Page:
Woman says reports submitted, never assigned to CPS - New York News

CPS case falls through the cracks: woman says reports submitted, never assigned

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PHOENIX (KSAZ) -

We're hearing from a woman who says she has experienced the frustration of having her case fall through the cracks at Child Protective Services.

She reported her children's abuse, but never heard back.

When the news came out that CPS had not investigated thousands of cases, a lot of people with pending cases checked to see if they had been properly looked into.

I talked to one of those people who found out that not only had the case not been investigated, it never even made it into a file.

"I don't know what to do... and my concern is that my children are not protected right now."

This woman doesn't want to show her face, but she does want to share her story.  She showed us reports that were filed with CPS dating back more than a year, alleging her teenage children were being threatened, intimidated and even abused by their father.

"The reports were written, they were filed by individuals that are mandated by law to report child abuse. So you would expect they would take it seriously," she said.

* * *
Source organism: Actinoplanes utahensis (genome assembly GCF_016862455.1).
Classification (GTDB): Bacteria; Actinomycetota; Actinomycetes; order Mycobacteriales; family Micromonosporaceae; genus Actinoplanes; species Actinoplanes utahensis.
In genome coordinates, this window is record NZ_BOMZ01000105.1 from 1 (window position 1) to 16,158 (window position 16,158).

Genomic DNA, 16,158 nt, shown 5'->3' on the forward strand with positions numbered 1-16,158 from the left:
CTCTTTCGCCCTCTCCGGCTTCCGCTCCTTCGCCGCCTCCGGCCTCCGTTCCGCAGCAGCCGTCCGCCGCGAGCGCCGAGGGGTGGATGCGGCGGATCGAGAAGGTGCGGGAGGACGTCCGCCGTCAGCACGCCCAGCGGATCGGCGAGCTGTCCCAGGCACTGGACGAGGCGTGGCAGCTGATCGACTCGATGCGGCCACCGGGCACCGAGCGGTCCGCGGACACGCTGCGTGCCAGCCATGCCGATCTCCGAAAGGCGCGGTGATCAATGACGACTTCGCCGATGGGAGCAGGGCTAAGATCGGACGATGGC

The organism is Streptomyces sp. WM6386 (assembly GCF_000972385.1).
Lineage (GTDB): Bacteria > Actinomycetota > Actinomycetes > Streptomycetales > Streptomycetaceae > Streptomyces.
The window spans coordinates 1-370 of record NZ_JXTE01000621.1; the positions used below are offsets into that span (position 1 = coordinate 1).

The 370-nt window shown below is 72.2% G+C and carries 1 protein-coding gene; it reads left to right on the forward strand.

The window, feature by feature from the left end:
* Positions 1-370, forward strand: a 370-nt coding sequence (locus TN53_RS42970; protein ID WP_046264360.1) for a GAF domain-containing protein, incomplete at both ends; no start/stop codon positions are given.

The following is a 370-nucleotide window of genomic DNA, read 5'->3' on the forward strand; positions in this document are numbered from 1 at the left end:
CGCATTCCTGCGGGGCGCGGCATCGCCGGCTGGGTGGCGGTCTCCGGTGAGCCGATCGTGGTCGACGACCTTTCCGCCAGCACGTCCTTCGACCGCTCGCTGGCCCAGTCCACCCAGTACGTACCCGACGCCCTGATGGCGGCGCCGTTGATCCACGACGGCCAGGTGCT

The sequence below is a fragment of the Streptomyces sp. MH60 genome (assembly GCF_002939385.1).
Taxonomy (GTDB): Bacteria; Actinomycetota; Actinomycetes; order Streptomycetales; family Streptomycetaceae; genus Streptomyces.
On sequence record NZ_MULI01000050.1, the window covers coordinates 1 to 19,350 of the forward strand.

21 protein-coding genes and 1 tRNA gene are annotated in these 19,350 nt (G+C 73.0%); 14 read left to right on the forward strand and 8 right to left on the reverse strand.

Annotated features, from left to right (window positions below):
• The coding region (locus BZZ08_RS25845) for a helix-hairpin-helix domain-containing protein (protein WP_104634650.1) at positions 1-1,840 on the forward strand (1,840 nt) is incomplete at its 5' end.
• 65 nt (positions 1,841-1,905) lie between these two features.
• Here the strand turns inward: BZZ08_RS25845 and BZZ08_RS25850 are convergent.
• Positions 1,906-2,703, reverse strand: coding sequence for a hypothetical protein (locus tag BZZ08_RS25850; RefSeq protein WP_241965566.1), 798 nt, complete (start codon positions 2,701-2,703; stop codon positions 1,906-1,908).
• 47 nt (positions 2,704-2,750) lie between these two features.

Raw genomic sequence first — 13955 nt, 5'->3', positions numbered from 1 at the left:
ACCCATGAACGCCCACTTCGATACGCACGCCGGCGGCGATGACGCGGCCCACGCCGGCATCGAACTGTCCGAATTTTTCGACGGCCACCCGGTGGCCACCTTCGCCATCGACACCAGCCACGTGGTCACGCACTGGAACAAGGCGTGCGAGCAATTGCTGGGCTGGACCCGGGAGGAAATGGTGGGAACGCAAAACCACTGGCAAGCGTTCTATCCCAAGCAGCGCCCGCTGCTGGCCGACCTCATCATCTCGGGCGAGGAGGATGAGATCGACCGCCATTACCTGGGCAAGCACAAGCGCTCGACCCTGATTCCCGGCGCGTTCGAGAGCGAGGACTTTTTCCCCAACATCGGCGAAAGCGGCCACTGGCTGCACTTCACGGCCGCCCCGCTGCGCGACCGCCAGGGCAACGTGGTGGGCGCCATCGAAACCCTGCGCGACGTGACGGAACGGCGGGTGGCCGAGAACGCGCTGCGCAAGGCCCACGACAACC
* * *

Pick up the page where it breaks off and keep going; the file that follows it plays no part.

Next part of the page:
But she says even with those reports against her ex-husband, she never heard anything from CPS.

"And each time I was told not to call them -- and that they would call me. And no one ever returned my calls," she said.

When she heard about the 6,000 CPS cases that were never investigated, she had a feeling her case was never opened to begin with.

"I wasn't surprised when I heard that this had been going on. I suspected something was going on because I wasn't getting any response and so many reports were being made."

Turns out, she was right.  Even though a case worker had been assigned, it never made it into the system and non one from CPS ever interviewed her children.

"The concern is if my case never even made it to their files to their computer system -- how many other cases were on desks -- never made it in?"

The woman in our story says a CPS worker told her the only thing to do now is start from square one, but she says she is still worried for the safety of her children.

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